A primary role for Golgi positioning in directed secretion, cell polarity, and wound healing.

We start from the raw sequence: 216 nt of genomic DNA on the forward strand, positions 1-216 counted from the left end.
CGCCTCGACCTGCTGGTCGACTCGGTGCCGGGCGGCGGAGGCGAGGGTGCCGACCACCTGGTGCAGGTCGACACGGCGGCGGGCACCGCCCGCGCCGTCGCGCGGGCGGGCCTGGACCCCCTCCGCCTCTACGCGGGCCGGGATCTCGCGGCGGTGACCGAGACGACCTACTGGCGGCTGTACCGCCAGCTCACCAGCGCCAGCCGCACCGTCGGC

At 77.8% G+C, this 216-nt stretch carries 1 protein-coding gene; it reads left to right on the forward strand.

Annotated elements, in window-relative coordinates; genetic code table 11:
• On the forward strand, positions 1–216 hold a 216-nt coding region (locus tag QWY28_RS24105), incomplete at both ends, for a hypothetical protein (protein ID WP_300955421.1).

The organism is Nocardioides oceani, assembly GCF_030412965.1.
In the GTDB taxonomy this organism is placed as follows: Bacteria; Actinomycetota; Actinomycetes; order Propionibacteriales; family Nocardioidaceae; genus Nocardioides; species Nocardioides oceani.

Peri-centrosomal positioning of the mammalian Golgi apparatus is known to involve microtubule-based motility, but its importance for cellular physiology is a major unanswered question. Here, we identify golgin-160 and GMAP210 as proteins required for centripetal motility of Golgi membranes. In the absence of either golgin, peri-centrosomal positioning of the Golgi apparatus was disrupted while the cytoskeleton remained intact. Although secretion persisted with normal kinetics, it was evenly distributed in response to wounding rather than directed to the wound edge. Strikingly, these cells also completely failed to polarize. Further, directionally persistent cell migration was inhibited such that wound closure was impaired. These findings not only reveal novel roles for golgin-160 and GMAP210 in conferring membrane motility but also indicate that Golgi positioning has an active role in directed secretion, cell polarity, and wound healing.